Sydney and Brisbane are set for a “savage” heatwave this weekend, prompting calls for the public to be cautious
President of the Australasian College for Emergency Medicine, ACEM President Professor Tony Lawler has warned that: “With temperatures set to soar in Sydney and Brisbane this weekend, our message is simple: use common sense to stay out of the emergency department.
“Make sure you drink plenty of fluids, avoid the sun, and stay in touch with friends and family.”
The Bureau of Meteorology predicts parts of Sydney’s west would be over 30 degrees for the next four days, peaking on Saturday. In Brisbane, the mercury is expected to rise above 30 degrees.
Emergency departments see cases of people suffering from heatstroke, dehydration, exhaustion and other heat-related illness, with those at higher risk being the vulnerable members of our community – the elderly, the very young, and people with certain conditions (such as heart disease, mental illness or obesity), as well as athletes and outdoor workers.
Former pharmacist of the year and Queenslander Karalyn Huxhagen says pharmacists can do their bit to help keep such patients out of emergency departments during the heatwave.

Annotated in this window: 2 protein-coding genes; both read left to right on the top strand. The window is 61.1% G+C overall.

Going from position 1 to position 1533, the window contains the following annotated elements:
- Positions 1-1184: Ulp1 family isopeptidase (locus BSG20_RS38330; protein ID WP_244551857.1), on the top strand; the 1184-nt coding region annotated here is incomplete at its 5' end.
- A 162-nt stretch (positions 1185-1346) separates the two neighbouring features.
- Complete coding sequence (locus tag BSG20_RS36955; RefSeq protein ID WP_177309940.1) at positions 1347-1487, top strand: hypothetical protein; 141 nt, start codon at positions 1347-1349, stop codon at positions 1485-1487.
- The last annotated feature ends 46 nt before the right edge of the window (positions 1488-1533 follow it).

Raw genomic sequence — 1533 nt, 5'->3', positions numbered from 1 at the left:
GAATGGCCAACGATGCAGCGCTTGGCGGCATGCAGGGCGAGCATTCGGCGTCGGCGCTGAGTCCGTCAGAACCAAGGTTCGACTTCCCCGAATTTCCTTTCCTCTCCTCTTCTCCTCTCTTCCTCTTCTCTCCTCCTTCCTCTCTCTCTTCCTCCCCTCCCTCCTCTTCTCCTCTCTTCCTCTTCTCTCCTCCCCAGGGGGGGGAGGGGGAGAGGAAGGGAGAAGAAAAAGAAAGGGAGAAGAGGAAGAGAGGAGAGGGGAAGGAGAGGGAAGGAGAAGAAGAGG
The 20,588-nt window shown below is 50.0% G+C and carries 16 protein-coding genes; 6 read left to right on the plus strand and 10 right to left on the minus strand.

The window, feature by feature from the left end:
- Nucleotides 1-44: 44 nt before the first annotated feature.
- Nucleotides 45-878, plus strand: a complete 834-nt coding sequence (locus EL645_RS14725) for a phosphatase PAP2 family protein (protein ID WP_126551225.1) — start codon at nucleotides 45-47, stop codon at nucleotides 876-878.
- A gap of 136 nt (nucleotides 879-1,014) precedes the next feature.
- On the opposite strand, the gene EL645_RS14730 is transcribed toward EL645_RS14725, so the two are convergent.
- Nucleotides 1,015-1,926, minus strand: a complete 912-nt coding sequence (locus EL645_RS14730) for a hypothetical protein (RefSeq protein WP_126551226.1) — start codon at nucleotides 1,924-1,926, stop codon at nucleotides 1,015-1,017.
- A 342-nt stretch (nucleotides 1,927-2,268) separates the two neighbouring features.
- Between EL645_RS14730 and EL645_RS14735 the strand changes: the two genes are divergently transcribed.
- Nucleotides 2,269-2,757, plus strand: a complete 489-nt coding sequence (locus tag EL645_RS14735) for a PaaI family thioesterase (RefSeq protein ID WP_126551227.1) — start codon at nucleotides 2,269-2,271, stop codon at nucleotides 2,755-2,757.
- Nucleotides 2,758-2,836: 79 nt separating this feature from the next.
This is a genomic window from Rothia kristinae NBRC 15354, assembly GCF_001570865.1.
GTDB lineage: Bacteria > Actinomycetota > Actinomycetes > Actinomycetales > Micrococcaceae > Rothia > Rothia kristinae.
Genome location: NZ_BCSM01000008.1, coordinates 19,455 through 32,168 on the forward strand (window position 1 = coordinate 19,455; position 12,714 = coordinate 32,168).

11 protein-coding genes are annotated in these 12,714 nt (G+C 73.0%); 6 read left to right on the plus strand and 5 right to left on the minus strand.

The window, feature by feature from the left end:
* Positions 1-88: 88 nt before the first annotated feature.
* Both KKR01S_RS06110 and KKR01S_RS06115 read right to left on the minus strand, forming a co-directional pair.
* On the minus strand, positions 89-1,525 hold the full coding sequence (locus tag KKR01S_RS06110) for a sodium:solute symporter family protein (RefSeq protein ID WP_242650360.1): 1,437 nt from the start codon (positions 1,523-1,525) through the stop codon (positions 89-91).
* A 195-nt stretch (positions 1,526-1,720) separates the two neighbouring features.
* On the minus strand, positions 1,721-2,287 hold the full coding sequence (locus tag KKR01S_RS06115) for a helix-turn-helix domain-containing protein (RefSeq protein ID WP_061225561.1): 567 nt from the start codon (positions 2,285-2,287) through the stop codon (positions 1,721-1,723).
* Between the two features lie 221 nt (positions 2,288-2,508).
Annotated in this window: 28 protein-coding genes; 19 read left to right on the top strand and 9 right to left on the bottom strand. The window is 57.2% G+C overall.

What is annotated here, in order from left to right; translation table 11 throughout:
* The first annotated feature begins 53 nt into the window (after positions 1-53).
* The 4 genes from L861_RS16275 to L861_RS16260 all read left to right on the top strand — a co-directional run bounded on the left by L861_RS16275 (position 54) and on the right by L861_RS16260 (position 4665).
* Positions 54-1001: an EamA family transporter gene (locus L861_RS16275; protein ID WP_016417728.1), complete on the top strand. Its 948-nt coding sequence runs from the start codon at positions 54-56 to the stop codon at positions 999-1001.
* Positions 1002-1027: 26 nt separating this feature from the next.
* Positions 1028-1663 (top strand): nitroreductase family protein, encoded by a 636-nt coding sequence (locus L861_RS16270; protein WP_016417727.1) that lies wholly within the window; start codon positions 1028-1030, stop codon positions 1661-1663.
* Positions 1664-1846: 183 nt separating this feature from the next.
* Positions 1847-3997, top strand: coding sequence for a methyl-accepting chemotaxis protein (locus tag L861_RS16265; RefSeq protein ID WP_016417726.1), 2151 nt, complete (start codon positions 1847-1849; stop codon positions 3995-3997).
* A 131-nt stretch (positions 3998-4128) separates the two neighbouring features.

“We’re warning people to stay well hydrated, but in saying that, it’s not just a case of drinking water: too much water by itself can cause issues.
“So we’re speaking to people about using oral rehydration solutions, whatever electrolyte solution they like, but at least two servings a day.
“People need to be aware that cars will be extremely hot. So opening up their car and not getting straight in is particularly important for our cardiac patients. If you step straight in and drive away, the heat in that car can be overpowering and people have been lost that way.
“People need to stay cool, stay in shady places. And don’t leave your kids in the car, don’t leave your dog in the car.”
She says the heat is expected to be “savage”.
“They reckon this is going to be a phenomenal peak – extremely roasting, intense heat like we get out west. On the coast they’re used to a nice cool breeze, but this will be more like the heat somewhere in Emerald: it’s a different kind of heat, and I don’t really think my coastal patients understand how severe it’s going to be.”